24 September 2016
22 September 2016
Promising but Slow
When Ella's grandmother has a stroke and needs in-home care, quilt artist Ella is happy to volunteer both to help Gran, and to escape Mark, her ethically-challenged overbearing ex-fiance. Here she spends time with her parents, and with Aunt Sadie, who never married.
The story is told in two points of view, in two separate timelines. The present timeline is mostly Ella's story, with some scenes from Gran, Perla. But the stroke has affected Perla's ability to speak, which means she can't share the big secret in her life: the identity of Sadie's father.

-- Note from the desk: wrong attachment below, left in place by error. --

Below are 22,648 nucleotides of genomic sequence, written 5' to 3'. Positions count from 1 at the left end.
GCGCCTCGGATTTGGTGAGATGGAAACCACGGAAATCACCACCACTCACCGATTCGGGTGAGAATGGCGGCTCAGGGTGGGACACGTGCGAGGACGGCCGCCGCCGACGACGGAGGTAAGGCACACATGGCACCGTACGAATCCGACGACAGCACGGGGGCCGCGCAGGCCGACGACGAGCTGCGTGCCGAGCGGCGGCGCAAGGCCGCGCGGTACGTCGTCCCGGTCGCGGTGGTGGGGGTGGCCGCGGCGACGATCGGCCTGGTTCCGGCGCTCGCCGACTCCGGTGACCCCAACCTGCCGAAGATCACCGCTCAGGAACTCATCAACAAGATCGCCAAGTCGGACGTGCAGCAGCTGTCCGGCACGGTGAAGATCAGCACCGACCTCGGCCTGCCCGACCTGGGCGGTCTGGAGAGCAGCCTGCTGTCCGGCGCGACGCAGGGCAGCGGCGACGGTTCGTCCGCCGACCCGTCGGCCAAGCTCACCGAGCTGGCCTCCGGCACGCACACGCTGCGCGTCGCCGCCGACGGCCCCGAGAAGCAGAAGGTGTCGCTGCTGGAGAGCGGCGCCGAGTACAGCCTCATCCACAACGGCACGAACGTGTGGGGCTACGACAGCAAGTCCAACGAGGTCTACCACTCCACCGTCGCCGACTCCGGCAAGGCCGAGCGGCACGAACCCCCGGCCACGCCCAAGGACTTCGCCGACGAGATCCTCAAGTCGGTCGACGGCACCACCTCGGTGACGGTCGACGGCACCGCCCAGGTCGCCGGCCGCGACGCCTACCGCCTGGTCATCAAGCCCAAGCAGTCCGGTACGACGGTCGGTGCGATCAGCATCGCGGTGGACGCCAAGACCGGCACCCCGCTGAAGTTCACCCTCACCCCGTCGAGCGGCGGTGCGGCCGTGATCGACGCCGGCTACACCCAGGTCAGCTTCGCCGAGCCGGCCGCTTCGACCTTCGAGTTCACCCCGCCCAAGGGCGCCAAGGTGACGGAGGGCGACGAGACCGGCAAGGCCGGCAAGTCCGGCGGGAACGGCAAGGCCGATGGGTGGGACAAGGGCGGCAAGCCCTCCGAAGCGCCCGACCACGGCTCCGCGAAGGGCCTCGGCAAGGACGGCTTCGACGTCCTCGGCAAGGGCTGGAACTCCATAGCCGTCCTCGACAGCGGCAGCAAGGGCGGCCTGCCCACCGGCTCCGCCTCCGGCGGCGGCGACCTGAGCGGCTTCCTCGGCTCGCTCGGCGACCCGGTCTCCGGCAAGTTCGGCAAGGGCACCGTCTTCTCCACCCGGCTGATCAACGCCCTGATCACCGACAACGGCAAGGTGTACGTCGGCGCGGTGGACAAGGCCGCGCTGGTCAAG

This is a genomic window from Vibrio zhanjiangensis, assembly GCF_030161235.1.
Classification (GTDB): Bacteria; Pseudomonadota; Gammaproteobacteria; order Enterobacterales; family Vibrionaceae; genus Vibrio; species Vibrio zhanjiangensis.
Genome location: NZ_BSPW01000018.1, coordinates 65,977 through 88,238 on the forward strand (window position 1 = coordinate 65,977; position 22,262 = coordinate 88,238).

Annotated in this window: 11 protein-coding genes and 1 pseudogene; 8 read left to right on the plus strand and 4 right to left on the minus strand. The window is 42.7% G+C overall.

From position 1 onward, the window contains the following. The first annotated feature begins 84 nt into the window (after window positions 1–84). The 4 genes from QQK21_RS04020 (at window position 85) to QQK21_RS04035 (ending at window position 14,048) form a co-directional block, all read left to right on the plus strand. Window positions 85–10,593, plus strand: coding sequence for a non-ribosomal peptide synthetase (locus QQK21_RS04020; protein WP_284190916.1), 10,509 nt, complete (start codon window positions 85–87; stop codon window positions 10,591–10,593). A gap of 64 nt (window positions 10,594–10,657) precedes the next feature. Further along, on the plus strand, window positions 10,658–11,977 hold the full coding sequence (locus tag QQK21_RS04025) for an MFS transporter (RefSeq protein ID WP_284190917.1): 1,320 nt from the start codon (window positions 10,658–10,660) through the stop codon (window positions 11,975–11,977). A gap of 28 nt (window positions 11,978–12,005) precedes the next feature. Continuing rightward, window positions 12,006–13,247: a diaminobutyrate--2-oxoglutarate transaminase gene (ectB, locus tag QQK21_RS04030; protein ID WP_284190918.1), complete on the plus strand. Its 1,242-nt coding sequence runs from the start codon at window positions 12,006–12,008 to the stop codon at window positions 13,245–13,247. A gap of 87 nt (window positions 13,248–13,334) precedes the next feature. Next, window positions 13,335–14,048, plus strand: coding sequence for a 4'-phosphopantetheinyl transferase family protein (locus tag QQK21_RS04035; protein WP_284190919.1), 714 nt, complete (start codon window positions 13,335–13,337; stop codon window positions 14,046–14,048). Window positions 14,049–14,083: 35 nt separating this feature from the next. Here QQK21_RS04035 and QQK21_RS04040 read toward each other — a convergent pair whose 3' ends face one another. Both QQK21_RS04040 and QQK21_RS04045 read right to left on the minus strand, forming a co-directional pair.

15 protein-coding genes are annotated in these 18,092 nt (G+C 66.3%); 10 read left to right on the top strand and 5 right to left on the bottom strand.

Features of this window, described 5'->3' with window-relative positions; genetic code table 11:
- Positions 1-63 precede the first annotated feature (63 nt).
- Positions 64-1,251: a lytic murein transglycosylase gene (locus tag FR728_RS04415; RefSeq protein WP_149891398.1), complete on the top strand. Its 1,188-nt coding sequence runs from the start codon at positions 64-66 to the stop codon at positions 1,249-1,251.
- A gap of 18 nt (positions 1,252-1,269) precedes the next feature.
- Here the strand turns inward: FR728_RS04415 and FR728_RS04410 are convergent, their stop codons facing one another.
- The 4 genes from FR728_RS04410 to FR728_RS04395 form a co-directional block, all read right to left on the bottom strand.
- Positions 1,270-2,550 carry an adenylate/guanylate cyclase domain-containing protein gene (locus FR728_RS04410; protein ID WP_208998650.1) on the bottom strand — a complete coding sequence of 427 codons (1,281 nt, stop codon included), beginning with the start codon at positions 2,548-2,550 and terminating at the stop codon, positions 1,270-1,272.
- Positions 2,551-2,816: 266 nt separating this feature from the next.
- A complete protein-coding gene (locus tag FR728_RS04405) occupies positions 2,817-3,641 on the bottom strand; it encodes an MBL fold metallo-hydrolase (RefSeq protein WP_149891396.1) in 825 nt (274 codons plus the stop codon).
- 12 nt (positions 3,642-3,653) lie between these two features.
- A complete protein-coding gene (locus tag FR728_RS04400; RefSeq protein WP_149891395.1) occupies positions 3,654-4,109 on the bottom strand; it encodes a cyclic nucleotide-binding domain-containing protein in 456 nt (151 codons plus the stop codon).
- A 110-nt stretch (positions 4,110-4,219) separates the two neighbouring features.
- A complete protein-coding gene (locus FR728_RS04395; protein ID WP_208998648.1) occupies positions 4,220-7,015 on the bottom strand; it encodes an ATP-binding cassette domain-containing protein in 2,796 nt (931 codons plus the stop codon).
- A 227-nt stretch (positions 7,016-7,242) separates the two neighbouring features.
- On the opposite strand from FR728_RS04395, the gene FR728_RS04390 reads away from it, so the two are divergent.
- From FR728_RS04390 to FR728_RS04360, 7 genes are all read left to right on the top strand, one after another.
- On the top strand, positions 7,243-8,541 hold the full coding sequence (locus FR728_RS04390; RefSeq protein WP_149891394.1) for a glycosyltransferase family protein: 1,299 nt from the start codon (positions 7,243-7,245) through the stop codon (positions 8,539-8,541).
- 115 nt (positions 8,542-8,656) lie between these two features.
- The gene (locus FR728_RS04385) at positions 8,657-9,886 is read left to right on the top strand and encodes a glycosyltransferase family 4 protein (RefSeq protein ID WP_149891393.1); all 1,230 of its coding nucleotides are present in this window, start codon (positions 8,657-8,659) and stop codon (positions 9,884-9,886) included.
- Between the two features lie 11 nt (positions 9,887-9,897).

The past story is Perla's story from the summer she met Sadie's father and the events leading up to her conception. This is interesting because it gives momentum to the present story, but it was the present story, Ella's story, which engaged me more.
Ella's family live in a small town where their history goes back several generations, which gives the novel a sense of place which fascinates me (a first-generation immigrant to New Zealand). Ella places a lot of importance on the past, on past traditions--perhaps too much, perhaps to the point where she worships tradition over God. There were some great pearls of wisdom around this, especially around our plans vs. God’s plans:
You get to the place where you want whatever the Lord wants and you'll find you have more than you ever dreamed.
Getting things wrong is nothing more than one of the steps on the way of getting them right. All you've done is learn a valuable lesson.